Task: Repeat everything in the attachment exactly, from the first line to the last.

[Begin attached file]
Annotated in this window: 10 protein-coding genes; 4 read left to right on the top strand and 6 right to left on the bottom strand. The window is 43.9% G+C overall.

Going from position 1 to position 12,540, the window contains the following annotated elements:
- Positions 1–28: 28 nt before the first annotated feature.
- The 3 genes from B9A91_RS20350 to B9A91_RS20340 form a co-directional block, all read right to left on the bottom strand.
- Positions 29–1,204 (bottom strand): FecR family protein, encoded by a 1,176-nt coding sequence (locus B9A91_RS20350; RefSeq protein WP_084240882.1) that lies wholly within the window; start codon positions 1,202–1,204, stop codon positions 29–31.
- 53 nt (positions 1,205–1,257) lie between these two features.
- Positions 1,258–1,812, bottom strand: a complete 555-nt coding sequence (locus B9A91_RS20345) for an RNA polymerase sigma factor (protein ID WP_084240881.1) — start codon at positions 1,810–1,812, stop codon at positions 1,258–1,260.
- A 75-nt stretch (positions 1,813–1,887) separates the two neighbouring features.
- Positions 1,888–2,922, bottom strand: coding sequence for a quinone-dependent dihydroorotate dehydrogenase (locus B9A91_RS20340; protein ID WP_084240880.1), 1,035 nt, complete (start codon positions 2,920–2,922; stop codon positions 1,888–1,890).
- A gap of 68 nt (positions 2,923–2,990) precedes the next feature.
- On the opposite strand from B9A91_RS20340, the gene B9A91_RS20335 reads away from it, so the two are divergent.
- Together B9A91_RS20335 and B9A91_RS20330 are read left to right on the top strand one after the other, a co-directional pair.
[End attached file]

Annotated in this window: 10 protein-coding genes; 4 read left to right on the top strand and 6 right to left on the bottom strand. The window is 43.9% G+C overall.

Going from position 1 to position 12,540, the window contains the following annotated elements:
- Positions 1–28: 28 nt before the first annotated feature.
- The 3 genes from B9A91_RS20350 to B9A91_RS20340 form a co-directional block, all read right to left on the bottom strand.
- Positions 29–1,204 (bottom strand): FecR family protein, encoded by a 1,176-nt coding sequence (locus B9A91_RS20350; RefSeq protein WP_084240882.1) that lies wholly within the window; start codon positions 1,202–1,204, stop codon positions 29–31.
- 53 nt (positions 1,205–1,257) lie between these two features.
- Positions 1,258–1,812, bottom strand: a complete 555-nt coding sequence (locus B9A91_RS20345) for an RNA polymerase sigma factor (protein ID WP_084240881.1) — start codon at positions 1,810–1,812, stop codon at positions 1,258–1,260.
- A 75-nt stretch (positions 1,813–1,887) separates the two neighbouring features.
- Positions 1,888–2,922, bottom strand: coding sequence for a quinone-dependent dihydroorotate dehydrogenase (locus B9A91_RS20340; protein ID WP_084240880.1), 1,035 nt, complete (start codon positions 2,920–2,922; stop codon positions 1,888–1,890).
- A gap of 68 nt (positions 2,923–2,990) precedes the next feature.
- On the opposite strand from B9A91_RS20340, the gene B9A91_RS20335 reads away from it, so the two are divergent.
- Together B9A91_RS20335 and B9A91_RS20330 are read left to right on the top strand one after the other, a co-directional pair.